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Current time:0:00Total duration:11:50

Putting it all together: Pressure, flow, and resistance

Video transcript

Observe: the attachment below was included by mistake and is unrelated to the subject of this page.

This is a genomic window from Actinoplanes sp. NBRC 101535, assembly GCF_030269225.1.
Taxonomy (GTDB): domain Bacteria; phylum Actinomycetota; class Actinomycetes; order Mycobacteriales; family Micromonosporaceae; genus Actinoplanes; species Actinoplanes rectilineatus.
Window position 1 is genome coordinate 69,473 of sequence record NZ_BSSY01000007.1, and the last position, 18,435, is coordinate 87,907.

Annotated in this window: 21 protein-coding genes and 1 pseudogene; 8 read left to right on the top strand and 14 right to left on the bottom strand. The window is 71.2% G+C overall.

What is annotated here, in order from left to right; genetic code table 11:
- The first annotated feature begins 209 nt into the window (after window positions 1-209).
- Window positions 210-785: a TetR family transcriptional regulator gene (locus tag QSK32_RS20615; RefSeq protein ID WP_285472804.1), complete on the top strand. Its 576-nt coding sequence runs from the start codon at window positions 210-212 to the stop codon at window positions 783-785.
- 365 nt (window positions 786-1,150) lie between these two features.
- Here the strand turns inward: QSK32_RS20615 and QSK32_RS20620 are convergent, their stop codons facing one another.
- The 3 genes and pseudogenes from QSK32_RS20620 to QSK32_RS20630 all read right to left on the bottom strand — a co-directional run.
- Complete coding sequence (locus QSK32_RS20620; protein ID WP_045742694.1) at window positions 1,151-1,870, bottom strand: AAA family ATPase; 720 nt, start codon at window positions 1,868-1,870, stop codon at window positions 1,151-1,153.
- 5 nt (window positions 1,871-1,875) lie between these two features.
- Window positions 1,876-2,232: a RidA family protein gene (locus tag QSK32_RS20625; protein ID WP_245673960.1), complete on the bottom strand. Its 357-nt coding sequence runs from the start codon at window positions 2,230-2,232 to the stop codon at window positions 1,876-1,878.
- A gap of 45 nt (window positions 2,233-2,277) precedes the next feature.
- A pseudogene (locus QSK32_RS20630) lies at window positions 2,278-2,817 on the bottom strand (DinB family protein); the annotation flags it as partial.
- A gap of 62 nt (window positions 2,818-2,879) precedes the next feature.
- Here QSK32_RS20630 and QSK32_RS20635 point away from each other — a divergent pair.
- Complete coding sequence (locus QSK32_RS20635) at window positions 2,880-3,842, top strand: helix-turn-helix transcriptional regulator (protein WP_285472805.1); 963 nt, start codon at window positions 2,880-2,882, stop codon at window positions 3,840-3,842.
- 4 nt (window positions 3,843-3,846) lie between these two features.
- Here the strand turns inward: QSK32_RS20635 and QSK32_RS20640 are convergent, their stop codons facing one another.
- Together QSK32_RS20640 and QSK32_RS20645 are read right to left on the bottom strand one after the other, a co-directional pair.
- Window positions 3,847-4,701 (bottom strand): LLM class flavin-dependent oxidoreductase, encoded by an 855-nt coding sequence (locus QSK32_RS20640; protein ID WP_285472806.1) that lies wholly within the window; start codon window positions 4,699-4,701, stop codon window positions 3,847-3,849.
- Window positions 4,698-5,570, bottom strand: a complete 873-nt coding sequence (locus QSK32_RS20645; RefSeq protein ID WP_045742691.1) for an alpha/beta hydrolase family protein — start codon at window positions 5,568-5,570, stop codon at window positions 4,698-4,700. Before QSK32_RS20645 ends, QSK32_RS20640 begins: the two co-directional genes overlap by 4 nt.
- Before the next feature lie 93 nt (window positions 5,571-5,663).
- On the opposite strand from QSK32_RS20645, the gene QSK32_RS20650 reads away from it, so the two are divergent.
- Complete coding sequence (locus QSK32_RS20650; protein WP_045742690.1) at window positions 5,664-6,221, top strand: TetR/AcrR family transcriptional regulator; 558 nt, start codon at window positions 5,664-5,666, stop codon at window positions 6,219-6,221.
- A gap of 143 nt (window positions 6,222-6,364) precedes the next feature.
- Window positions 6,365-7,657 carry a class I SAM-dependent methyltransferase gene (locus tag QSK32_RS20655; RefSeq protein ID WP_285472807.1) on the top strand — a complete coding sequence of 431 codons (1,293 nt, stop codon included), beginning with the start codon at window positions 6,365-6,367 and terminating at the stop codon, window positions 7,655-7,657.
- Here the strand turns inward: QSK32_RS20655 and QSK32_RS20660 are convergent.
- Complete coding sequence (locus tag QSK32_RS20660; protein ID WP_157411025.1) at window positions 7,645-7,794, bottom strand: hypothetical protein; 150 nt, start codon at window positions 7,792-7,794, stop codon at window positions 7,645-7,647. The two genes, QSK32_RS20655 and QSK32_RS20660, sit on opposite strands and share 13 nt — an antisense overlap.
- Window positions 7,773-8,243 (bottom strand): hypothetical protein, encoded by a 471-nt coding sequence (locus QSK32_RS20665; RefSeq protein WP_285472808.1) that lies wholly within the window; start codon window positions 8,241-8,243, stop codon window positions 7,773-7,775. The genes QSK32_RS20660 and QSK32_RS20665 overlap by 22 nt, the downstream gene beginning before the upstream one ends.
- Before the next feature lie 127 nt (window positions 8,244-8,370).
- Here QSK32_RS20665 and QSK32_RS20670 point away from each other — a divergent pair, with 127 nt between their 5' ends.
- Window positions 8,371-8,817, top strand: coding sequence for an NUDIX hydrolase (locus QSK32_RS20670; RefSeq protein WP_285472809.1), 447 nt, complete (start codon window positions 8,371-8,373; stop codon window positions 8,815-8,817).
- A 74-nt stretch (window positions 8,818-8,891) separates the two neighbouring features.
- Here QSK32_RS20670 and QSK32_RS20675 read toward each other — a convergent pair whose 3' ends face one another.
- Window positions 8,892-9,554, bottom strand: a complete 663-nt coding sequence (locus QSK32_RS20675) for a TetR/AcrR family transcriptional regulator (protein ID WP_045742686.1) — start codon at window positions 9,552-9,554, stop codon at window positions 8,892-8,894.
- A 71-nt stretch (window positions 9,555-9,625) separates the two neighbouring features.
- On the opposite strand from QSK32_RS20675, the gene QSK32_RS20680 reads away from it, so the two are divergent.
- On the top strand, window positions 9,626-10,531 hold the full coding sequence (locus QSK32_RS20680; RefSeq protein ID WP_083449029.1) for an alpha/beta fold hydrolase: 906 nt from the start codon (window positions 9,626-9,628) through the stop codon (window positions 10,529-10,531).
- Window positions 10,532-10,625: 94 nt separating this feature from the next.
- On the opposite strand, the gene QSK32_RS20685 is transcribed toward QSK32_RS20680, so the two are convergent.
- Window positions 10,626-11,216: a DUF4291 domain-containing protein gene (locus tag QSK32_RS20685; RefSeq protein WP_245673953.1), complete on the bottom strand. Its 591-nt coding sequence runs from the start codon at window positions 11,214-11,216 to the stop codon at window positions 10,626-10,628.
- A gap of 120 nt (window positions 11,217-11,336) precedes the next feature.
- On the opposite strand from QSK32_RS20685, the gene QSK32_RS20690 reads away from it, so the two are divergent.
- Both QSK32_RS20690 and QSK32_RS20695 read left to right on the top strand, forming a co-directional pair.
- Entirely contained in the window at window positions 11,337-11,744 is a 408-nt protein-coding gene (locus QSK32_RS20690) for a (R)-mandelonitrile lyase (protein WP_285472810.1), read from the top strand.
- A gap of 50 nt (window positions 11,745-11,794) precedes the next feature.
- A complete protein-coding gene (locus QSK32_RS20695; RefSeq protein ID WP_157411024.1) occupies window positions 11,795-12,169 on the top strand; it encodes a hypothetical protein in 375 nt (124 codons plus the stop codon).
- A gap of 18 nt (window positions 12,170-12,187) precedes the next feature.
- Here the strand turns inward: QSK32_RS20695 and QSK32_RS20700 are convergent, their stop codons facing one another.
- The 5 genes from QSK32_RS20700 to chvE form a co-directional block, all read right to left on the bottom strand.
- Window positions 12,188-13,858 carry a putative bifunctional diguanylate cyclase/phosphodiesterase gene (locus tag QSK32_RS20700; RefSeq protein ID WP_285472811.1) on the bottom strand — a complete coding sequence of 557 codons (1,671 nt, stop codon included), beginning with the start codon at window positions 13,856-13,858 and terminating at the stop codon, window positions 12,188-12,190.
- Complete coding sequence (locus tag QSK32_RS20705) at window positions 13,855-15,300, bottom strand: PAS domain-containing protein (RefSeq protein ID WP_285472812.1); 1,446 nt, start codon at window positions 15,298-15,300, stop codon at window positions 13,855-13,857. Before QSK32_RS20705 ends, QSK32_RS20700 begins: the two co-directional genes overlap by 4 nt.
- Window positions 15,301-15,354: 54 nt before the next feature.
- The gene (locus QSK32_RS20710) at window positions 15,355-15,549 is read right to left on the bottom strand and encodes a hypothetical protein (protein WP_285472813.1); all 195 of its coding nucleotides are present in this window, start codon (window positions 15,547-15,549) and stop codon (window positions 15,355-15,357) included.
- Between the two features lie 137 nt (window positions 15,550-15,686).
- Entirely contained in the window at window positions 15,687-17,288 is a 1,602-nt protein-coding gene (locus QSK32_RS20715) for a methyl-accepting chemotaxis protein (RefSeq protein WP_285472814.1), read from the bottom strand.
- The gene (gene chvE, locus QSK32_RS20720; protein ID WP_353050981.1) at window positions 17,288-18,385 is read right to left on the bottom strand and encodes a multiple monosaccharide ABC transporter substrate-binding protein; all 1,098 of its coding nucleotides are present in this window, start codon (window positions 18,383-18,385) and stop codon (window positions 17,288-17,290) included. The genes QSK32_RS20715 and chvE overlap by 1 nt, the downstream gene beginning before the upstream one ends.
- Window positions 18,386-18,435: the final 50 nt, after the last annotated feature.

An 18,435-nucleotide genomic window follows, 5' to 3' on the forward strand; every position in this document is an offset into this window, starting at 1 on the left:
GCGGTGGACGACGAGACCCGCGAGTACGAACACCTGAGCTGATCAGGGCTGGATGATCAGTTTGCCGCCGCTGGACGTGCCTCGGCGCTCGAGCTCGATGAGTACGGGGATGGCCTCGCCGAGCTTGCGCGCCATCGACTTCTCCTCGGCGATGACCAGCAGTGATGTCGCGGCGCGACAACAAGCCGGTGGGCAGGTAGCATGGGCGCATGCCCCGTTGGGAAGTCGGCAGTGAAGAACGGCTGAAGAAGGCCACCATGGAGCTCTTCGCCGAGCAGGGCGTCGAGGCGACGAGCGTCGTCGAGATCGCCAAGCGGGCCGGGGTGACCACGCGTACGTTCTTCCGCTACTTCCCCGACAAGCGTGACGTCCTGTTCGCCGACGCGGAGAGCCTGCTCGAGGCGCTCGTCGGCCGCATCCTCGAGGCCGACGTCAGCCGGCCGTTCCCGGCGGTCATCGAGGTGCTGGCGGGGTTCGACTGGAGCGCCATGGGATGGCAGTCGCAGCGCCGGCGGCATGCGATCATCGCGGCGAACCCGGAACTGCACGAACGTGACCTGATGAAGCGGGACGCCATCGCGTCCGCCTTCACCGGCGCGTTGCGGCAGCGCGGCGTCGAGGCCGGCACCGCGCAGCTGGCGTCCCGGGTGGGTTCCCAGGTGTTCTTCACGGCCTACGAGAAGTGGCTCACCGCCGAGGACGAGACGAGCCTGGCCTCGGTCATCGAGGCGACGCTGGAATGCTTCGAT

and I'm going to talk to you about pressure resistance and flow so we're going to try to make sure you feel real comfortable with all three of these things by the time we're done so we start with the harps and off of the heart is the aorta this is the largest artery in the body and this is one branch of the aorta I didn't draw a lot of the other ones is the brachial artery and the blood is flowing from the aorta into the brachial artery and let's say that the blood is trying to make its way out to a fingertip for example so on its way out there it makes its way to an arteriole and the blood continues flowing and it goes into a capillary bed and vessels are too small to draw so I just kind of do that thing and it then goes into the other half of the capillary bed where now the blood is deoxygenated so I'm going to draw that as blue that's the part where now the blood is without oxygen and then it continues to go and get collected into a venule which sounds a little bit like the arterial on the other side right and we've got a vein over here and then finally the blood gets collected in a large vein called the vena cava and they're actually two vena cavas so this will be the superior vena cava there's also an inferior vena cava and the blood flow through this half is as you would guess kind of continues to go around and if I was to try to figure out the pressures the blood pressures at different points along this system I'm going to choose some points that I think would be interesting ones to check so it would be good probably to check what the pressure is right at the beginning and then maybe at all the branch points so what the pressure is as the blood goes from the aorta to the brachial artery maybe as it ends the brachial artery and enters the arteriole maybe the beginning and the end of the capillaries also from the venule to a vein and also wrapping it up what the pressure is at the end now these numbers or these pressures can be represented as numbers right like what is the millimeters of mercury that the blood is exerting on the wall at that particular point in the system and earlier we talked about systolic versus diastolic pressure and there we wanted to use two numbers because that's kind of the range the upper and the lower range of a pressure but now I'm going to do it with one number and the reason I'm using one number instead of two is that this is the average pressure over time so the average pressure over time for me you know keep in mind my blood pressure is pretty normal somewhere around 120 over 80 in my arm so the average pressure in the aorta kind of coming out would be somewhere around 95 and in the artery in the arm probably somewhere around 90 again that's what you would expect somewhere between 80 and 120 so 90 is the average because it's going to be not exactly 100 because remember it's spending more time in diastole and relaxation than in systole so it's going to be closer to 80 for that reason and then if you check the pressure over here by this X probably something like let's say 80 and then as you cross the arterial the pressure Falls dramatically so it's somewhere closer to 30 and then here is about 20 here's about 15 let's say 10 over here and then at the very end it's going to be close to a 5 or so so here let me shred that e and 10 and 5 and the unit's here are millimeters of mercury so I should just write that pressure in millimeters of mercury that's the unit's that we're talking about so the pressure Falls dramatically right so from 95 all the way to 5 and the heart is a pump so it's going to instill a lot of pressure in that blood again and pump it around and around and that's what keeps the blood flowing in one direction so now let me ask you a question let's see if we can figure this out let's see if we can figure out what the resistance is in all of the vessels in our body combined so we talked about resistance before but now I want to pose this question see if we can figure it out so what is total body resistance and that's really the the key question I want to try to figure out with you we know that there is some relationship between radius and resistance we talked about vessels and tubes and things like that but let's really figure this out and make this a little bit more intuitive for us so to do that let's start with an equation and this equation is really going to walk us through this this puzzle so we've got pressure P equals Q times R really easy to remember because the letters follow each other in the alphabet and here actually instead of P Lipa Delta P which is really change in pressure so this is change in pressure and a little doodle that I that I always keep in my mind to remember what the heck that means is if you have a little tube the pressure at the beginning let me say start PS is for start and the pressure at the end can be subtracted from one another and that gives you PS minus PE equals Delta P so the change in pressure is really the change from one part of the tube to the end of the tube and that's the first part of the equation so next we've got Q so what is Q this is flow and more specifically it's blood flow and this can be thought of in terms of a volume of blood over time so let's say minutes so how much volume how many liters of blood are flowing in it in a minute or two minutes or whatever number of minutes you decide and that's kind of a hard thing to figure out actually now what we can figure out what we can figure out is that Q the flow will equal the stroke volume and I'll tell you what this is just after I write it and stroke volume times the heart rate so what that means is that basic if you have if you can if you can know how much blood is in each heartbeat so if you know the volume per heartbeat and if you know how many beats there are per minute then you can actually figure out the volume per minute right because the beats would just cancel each other out and it just turns out it happens to be that I am about 70 kilos that's me I'm 70 kilos and for a 70 kilogram person the stroke volume is about 70 milliliters so for a 70 kilo person you can expect about 70 milliliters per beat and as I write this let's say my heart rate is about 70 beats per minute I feel pretty calm and so it's not too fast so the beats cancel as we said and I'm left with 70 milliliters times 70 per minute so that's about 4900 milliliters per minute or if I'll simplify that's a 5 I'll say about so the flow is about 5 liters per minute okay so I figured out the blood flow and that was simply because I happen to know my weight and my weight tells me the stroke volume and I know that there's a change in pressure we got to figure that out soon and lastly this last thing over here is resistance and I'm just gonna I know I've said it before I just want to point out to you again the resistance is going to be proportional to 1 over R to the fourths and so just remember that this is an important issue R is radius and that's the radius of the vessel so let's figure out this equation and how let's figure out the the variables in this equation and how it's going to help us solve the question I asked you know what is the total body resistance okay so if I have to figure out total body resistance let me clear out the board I've got let's say the heart over here I'd like to do the heart in red and it's pumping blood at my aorta all right so blood is going out out of a order and then it's going a branching branching here branching here let's say and then it's going to branch some more and it's going to bring some more and you can see where this is going it's going to keep branching and eventually every branch kind of collects on the venous side all the blood is kind of kind of filtering back in slowly into venules and veins and finally into a vena cava and I should really draw this going like that the blood is going to go back into the vena cava so that's my system and I got to figure out what the total body resistance is here so if I have a system drawn out for myself and I happen to know that here I said 95 and here I said the pressure was 5 then Delta P equals 95 minus 5 which is 90 and I know that there are five liters of blood flowing through per minute and that was my cue so I could say 90 equals five liters per minutes actually let me take a step back from that instead of 90 let me write the unit's 90 millimeters of mercury equals five liters per minute that was my flow that's my cue and I've got Delta P here and my resistance is the unknown so I'll just leave that as R so let's just solve for R so I'll move my flow to the other side so R equals I'll put it here 90 divided by five which is 18 and the units are a little funky but I'll just write them out anyway millimeters of mercury time's minutes divided by leaders so this is the answer to my question what is the total body resistance well we know what the pressures are at the beginning and end of our system and we know that the flow has to be around five liters per minute because that's based on my weight and my heart rate therefore the resistance must be 18 millimeters of mercury times minutes over liters whatever that set of Units means to you it's kind of an abstract thing but but basically I want to demonstrate to you that this powerful equation helps us solve for what would otherwise become a tricky problem to figure out